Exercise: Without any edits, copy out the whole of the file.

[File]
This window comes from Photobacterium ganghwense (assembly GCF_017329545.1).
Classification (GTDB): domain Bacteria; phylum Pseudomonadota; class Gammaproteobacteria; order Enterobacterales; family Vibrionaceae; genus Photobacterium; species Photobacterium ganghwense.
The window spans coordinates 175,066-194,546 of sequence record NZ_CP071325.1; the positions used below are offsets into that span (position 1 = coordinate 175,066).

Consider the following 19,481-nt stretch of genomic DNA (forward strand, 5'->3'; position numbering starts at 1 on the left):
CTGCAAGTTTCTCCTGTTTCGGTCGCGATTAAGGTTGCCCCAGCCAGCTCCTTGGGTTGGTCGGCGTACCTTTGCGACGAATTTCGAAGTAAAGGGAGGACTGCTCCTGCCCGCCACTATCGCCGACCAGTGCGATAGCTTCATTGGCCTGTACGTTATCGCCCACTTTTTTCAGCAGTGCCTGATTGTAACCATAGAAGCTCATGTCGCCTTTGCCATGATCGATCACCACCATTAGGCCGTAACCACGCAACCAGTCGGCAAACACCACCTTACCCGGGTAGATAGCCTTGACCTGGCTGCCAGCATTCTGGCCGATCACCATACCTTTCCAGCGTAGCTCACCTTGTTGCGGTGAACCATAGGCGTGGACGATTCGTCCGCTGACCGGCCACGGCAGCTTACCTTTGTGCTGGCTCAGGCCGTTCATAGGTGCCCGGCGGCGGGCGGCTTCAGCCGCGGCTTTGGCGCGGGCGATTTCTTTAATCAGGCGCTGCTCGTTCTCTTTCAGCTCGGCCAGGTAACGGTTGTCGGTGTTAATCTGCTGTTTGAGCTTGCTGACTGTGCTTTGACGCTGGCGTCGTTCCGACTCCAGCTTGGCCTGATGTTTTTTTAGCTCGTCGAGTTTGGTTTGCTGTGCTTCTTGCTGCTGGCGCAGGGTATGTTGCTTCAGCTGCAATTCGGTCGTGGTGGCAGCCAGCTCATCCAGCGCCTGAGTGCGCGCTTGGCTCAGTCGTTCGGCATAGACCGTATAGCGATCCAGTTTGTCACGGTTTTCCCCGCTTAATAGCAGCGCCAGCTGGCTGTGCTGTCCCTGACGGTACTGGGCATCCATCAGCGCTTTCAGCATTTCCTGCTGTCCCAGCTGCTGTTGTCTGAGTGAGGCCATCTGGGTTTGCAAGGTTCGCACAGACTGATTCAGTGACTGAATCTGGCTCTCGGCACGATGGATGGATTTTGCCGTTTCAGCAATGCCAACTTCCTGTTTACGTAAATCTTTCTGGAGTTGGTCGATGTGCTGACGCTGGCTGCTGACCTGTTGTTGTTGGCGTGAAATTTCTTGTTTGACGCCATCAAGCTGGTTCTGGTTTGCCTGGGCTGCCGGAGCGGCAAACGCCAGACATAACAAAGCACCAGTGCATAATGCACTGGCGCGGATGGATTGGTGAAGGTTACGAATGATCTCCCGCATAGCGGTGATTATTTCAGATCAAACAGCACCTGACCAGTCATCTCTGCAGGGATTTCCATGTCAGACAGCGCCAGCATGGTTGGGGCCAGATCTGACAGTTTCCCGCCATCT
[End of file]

This window comes from Photobacterium ganghwense (assembly GCF_017329545.1).
Classification (GTDB): domain Bacteria; phylum Pseudomonadota; class Gammaproteobacteria; order Enterobacterales; family Vibrionaceae; genus Photobacterium; species Photobacterium ganghwense.
The window spans coordinates 175,066-194,546 of sequence record NZ_CP071325.1; the positions used below are offsets into that span (position 1 = coordinate 175,066).

Consider the following 19,481-nt stretch of genomic DNA (forward strand, 5'->3'; position numbering starts at 1 on the left):
CTGCAAGTTTCTCCTGTTTCGGTCGCGATTAAGGTTGCCCCAGCCAGCTCCTTGGGTTGGTCGGCGTACCTTTGCGACGAATTTCGAAGTAAAGGGAGGACTGCTCCTGCCCGCCACTATCGCCGACCAGTGCGATAGCTTCATTGGCCTGTACGTTATCGCCCACTTTTTTCAGCAGTGCCTGATTGTAACCATAGAAGCTCATGTCGCCTTTGCCATGATCGATCACCACCATTAGGCCGTAACCACGCAACCAGTCGGCAAACACCACCTTACCCGGGTAGATAGCCTTGACCTGGCTGCCAGCATTCTGGCCGATCACCATACCTTTCCAGCGTAGCTCACCTTGTTGCGGTGAACCATAGGCGTGGACGATTCGTCCGCTGACCGGCCACGGCAGCTTACCTTTGTGCTGGCTCAGGCCGTTCATAGGTGCCCGGCGGCGGGCGGCTTCAGCCGCGGCTTTGGCGCGGGCGATTTCTTTAATCAGGCGCTGCTCGTTCTCTTTCAGCTCGGCCAGGTAACGGTTGTCGGTGTTAATCTGCTGTTTGAGCTTGCTGACTGTGCTTTGACGCTGGCGTCGTTCCGACTCCAGCTTGGCCTGATGTTTTTTTAGCTCGTCGAGTTTGGTTTGCTGTGCTTCTTGCTGCTGGCGCAGGGTATGTTGCTTCAGCTGCAATTCGGTCGTGGTGGCAGCCAGCTCATCCAGCGCCTGAGTGCGCGCTTGGCTCAGTCGTTCGGCATAGACCGTATAGCGATCCAGTTTGTCACGGTTTTCCCCGCTTAATAGCAGCGCCAGCTGGCTGTGCTGTCCCTGACGGTACTGGGCATCCATCAGCGCTTTCAGCATTTCCTGCTGTCCCAGCTGCTGTTGTCTGAGTGAGGCCATCTGGGTTTGCAAGGTTCGCACAGACTGATTCAGTGACTGAATCTGGCTCTCGGCACGATGGATGGATTTTGCCGTTTCAGCAATGCCAACTTCCTGTTTACGTAAATCTTTCTGGAGTTGGTCGATGTGCTGACGCTGGCTGCTGACCTGTTGTTGTTGGCGTGAAATTTCTTGTTTGACGCCATCAAGCTGGTTCTGGTTTGCCTGGGCTGCCGGAGCGGCAAACGCCAGACATAACAAAGCACCAGTGCATAATGCACTGGCGCGGATGGATTGGTGAAGGTTACGAATGATCTCCCGCATAGCGGTGATTATTTCAGATCAAACAGCACCTGACCAGTCATCTCTGCAGGGATTTCCATGTCAGACAGCGCCAGCATGGTTGGGGCCAGATCTGACAGTTTCCCGCCATCT